Kyle Olson uses the simplest of materials – bubble gum, playing cards, cloth and wood – but that doesn’t make his work easy to understand. With titles such as “Not Titled, Not with Name,” “Not Called Untitled” and “Not an Untitled Work,” his conceptual sculptures can be mysterious and enigmatic, yet most are artfully appealing.
A student of Enrique Martinez Celaya, Olson says it is possible for an artist to be too clever, though he tries to have fun with some of the art world’s readymade perceptions.
“I try not to come at things from too intellectual a position while trying to make the work emotionally involving,” Olson says, though he often references philosophers such as Hegel and Descartes in his conversation.
Olson’s “It’s Rigged” is on view through Aug. 14 at the Blue Star Contemporary Art Center. A member of the adjunct faculty at Texas Lutheran University in Seguin, he has an MFA from the University of Nebraska-Lincoln.
Bubblegum may be the most common component of this work, though he’s also working with packs of cards that friends have brought back from trips to Las Vegas. Chance and circumstance seem to play a major role in his work.
In one of his “not named” works, a plane appears to be falling out of the sky as glimpsed through a window. At the San Antonio International Airport, he created a cloud of planes that appear to be stacked up in a complex holding pattern. But his planes are suspended from nylon line, and they appear as if they might drop out of the sky at any moment. What’s holding them up is our own belief in the illusion.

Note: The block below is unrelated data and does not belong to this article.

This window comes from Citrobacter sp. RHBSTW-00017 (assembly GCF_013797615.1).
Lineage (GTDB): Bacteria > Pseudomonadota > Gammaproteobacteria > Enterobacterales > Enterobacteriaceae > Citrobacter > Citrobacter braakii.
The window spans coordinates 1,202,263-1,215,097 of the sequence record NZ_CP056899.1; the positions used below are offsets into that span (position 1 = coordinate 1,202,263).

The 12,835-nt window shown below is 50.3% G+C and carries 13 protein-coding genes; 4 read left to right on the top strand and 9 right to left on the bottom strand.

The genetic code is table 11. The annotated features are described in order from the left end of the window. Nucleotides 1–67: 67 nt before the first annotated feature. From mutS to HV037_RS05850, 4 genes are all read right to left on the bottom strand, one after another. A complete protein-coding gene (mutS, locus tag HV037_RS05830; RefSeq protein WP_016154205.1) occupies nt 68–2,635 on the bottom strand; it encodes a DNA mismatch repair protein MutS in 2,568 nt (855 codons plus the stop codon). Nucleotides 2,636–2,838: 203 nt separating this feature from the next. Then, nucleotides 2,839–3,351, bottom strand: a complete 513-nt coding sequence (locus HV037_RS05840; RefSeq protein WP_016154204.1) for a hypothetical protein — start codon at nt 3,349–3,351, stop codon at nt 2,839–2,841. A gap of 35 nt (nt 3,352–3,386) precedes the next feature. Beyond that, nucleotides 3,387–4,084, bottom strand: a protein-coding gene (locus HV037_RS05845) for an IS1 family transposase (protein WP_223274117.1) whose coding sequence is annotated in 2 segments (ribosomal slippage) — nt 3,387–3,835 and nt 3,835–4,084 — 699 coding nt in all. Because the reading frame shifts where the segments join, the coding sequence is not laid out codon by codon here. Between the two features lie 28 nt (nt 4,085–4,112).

A game board dominates the middle of the Project Space at the Blue Star. Olson said he read about the prisoners at Guantanamo scratching poems into the sides of Styrofoam cups. These “cup poems” have been published in an anthology by the University of Iowa Press, “Poems from Guantanamo: the Detainees Speak.” They carefully turned the cups inside out to hide the poems.
Though the detainees can be punished for having more than one Styrofoam cup in their cells, they sometimes use them to play games with the guards. And Olson uses the turned inside-out cups almost like pawns in a game of global chess in his fanciful board game.
“Really Not Named” appears to be a game of marbles under glass. Though the “glass” is acrylic, the marbles are balls of bubble gum and the table, rather than carved wood, is made with cast resin. Olson says his mother is a mathematician and works such as these are inspired by his interest in game theory.
He experiments with restoring the figure to his work in a piece that looks like a white shirt on a hanger. The shirt is made so that it will look good on the hanger, though Olson says it doesn’t really fit that well. Another large wall piece appears to be a curtain, though what it hides is more a product of the imagination than any kind of reality.
“People are always concealing and revealing things,” Olson says. “No matter how honest they are about things, they usually hold something back.”
Olson might have been talking about himself. His work may not reveal itself easily, but he doesn’t let his conceptual approach prevent him from making objects that are both beautiful and a source of wonder.